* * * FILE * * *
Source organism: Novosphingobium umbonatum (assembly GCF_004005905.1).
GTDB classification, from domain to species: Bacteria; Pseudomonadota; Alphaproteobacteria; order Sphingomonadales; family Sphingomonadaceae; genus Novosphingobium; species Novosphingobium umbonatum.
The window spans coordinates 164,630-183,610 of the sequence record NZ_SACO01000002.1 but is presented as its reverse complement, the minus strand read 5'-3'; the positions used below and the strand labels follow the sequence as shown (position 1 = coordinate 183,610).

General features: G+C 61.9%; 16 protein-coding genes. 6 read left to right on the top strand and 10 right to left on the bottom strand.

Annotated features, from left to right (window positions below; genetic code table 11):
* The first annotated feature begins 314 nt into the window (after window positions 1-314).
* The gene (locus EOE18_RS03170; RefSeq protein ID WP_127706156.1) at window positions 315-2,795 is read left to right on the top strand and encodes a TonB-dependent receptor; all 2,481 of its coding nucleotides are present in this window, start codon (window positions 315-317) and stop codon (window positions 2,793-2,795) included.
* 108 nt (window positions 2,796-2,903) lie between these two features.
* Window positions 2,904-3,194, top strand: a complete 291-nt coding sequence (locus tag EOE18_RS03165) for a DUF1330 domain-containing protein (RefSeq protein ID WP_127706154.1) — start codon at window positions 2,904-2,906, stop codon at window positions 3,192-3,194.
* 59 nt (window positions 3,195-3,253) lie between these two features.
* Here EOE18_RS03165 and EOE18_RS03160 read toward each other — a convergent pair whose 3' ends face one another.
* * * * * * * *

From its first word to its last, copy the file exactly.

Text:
Source organism: Novosphingobium umbonatum (assembly GCF_004005905.1).
GTDB classification, from domain to species: Bacteria; Pseudomonadota; Alphaproteobacteria; order Sphingomonadales; family Sphingomonadaceae; genus Novosphingobium; species Novosphingobium umbonatum.
The window spans coordinates 164,630-183,610 of the sequence record NZ_SACO01000002.1 but is presented as its reverse complement, the minus strand read 5'-3'; the positions used below and the strand labels follow the sequence as shown (position 1 = coordinate 183,610).

General features: G+C 61.9%; 16 protein-coding genes. 6 read left to right on the top strand and 10 right to left on the bottom strand.

Annotated features, from left to right (window positions below; genetic code table 11):
* The first annotated feature begins 314 nt into the window (after window positions 1-314).
* The gene (locus EOE18_RS03170; RefSeq protein ID WP_127706156.1) at window positions 315-2,795 is read left to right on the top strand and encodes a TonB-dependent receptor; all 2,481 of its coding nucleotides are present in this window, start codon (window positions 315-317) and stop codon (window positions 2,793-2,795) included.
* 108 nt (window positions 2,796-2,903) lie between these two features.
* Window positions 2,904-3,194, top strand: a complete 291-nt coding sequence (locus tag EOE18_RS03165) for a DUF1330 domain-containing protein (RefSeq protein ID WP_127706154.1) — start codon at window positions 2,904-2,906, stop codon at window positions 3,192-3,194.
* 59 nt (window positions 3,195-3,253) lie between these two features.
* Here EOE18_RS03165 and EOE18_RS03160 read toward each other — a convergent pair whose 3' ends face one another.